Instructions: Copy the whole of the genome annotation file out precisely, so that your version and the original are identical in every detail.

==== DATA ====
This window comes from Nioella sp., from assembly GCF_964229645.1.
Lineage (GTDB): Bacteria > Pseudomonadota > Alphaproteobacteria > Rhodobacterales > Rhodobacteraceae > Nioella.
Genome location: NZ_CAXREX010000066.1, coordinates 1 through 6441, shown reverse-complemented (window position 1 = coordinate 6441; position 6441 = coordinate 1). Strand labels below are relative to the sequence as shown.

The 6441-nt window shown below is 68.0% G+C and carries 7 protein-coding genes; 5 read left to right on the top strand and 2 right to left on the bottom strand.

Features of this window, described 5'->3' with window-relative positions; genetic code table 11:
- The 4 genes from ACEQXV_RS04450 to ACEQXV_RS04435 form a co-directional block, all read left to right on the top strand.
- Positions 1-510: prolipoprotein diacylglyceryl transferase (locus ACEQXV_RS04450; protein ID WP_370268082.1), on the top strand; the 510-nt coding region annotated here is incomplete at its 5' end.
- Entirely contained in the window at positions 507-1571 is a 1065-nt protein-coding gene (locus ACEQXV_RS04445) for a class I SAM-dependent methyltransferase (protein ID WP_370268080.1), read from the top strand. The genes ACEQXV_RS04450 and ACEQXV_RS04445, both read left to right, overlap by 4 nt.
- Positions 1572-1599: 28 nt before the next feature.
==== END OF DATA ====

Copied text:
This window comes from Nioella sp., from assembly GCF_964229645.1.
Lineage (GTDB): Bacteria > Pseudomonadota > Alphaproteobacteria > Rhodobacterales > Rhodobacteraceae > Nioella.
Genome location: NZ_CAXREX010000066.1, coordinates 1 through 6441, shown reverse-complemented (window position 1 = coordinate 6441; position 6441 = coordinate 1). Strand labels below are relative to the sequence as shown.

The 6441-nt window shown below is 68.0% G+C and carries 7 protein-coding genes; 5 read left to right on the top strand and 2 right to left on the bottom strand.

Features of this window, described 5'->3' with window-relative positions; genetic code table 11:
- The 4 genes from ACEQXV_RS04450 to ACEQXV_RS04435 form a co-directional block, all read left to right on the top strand.
- Positions 1-510: prolipoprotein diacylglyceryl transferase (locus ACEQXV_RS04450; protein ID WP_370268082.1), on the top strand; the 510-nt coding region annotated here is incomplete at its 5' end.
- Entirely contained in the window at positions 507-1571 is a 1065-nt protein-coding gene (locus ACEQXV_RS04445) for a class I SAM-dependent methyltransferase (protein ID WP_370268080.1), read from the top strand. The genes ACEQXV_RS04450 and ACEQXV_RS04445, both read left to right, overlap by 4 nt.
- Positions 1572-1599: 28 nt before the next feature.